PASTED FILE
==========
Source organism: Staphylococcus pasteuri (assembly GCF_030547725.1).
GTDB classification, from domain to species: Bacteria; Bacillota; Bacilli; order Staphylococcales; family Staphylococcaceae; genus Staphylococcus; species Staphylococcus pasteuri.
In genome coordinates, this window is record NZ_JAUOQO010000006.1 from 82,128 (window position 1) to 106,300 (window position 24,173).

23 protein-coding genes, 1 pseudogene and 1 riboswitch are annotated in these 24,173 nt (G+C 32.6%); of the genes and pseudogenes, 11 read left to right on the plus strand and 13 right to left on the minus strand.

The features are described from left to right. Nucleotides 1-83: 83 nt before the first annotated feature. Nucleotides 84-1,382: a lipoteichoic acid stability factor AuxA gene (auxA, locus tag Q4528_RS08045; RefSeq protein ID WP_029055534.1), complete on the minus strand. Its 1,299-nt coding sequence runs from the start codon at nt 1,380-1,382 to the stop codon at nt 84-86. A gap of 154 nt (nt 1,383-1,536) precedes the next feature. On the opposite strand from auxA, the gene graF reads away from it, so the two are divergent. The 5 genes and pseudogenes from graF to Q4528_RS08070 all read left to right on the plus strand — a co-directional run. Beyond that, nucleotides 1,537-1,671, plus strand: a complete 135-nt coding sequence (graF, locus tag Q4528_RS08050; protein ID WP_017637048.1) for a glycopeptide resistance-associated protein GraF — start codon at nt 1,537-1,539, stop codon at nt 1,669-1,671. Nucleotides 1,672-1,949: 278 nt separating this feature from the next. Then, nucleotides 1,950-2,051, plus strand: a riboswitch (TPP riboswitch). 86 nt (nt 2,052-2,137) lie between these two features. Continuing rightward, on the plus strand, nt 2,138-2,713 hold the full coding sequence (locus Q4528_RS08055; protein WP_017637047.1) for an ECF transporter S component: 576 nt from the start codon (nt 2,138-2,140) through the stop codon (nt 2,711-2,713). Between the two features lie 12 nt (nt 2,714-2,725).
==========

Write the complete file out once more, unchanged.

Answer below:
Source organism: Staphylococcus pasteuri (assembly GCF_030547725.1).
GTDB classification, from domain to species: Bacteria; Bacillota; Bacilli; order Staphylococcales; family Staphylococcaceae; genus Staphylococcus; species Staphylococcus pasteuri.
In genome coordinates, this window is record NZ_JAUOQO010000006.1 from 82,128 (window position 1) to 106,300 (window position 24,173).

23 protein-coding genes, 1 pseudogene and 1 riboswitch are annotated in these 24,173 nt (G+C 32.6%); of the genes and pseudogenes, 11 read left to right on the plus strand and 13 right to left on the minus strand.

The features are described from left to right. Nucleotides 1-83: 83 nt before the first annotated feature. Nucleotides 84-1,382: a lipoteichoic acid stability factor AuxA gene (auxA, locus tag Q4528_RS08045; RefSeq protein ID WP_029055534.1), complete on the minus strand. Its 1,299-nt coding sequence runs from the start codon at nt 1,380-1,382 to the stop codon at nt 84-86. A gap of 154 nt (nt 1,383-1,536) precedes the next feature. On the opposite strand from auxA, the gene graF reads away from it, so the two are divergent. The 5 genes and pseudogenes from graF to Q4528_RS08070 all read left to right on the plus strand — a co-directional run. Beyond that, nucleotides 1,537-1,671, plus strand: a complete 135-nt coding sequence (graF, locus tag Q4528_RS08050; protein ID WP_017637048.1) for a glycopeptide resistance-associated protein GraF — start codon at nt 1,537-1,539, stop codon at nt 1,669-1,671. Nucleotides 1,672-1,949: 278 nt separating this feature from the next. Then, nucleotides 1,950-2,051, plus strand: a riboswitch (TPP riboswitch). 86 nt (nt 2,052-2,137) lie between these two features. Continuing rightward, on the plus strand, nt 2,138-2,713 hold the full coding sequence (locus Q4528_RS08055; protein WP_017637047.1) for an ECF transporter S component: 576 nt from the start codon (nt 2,138-2,140) through the stop codon (nt 2,711-2,713). Between the two features lie 12 nt (nt 2,714-2,725).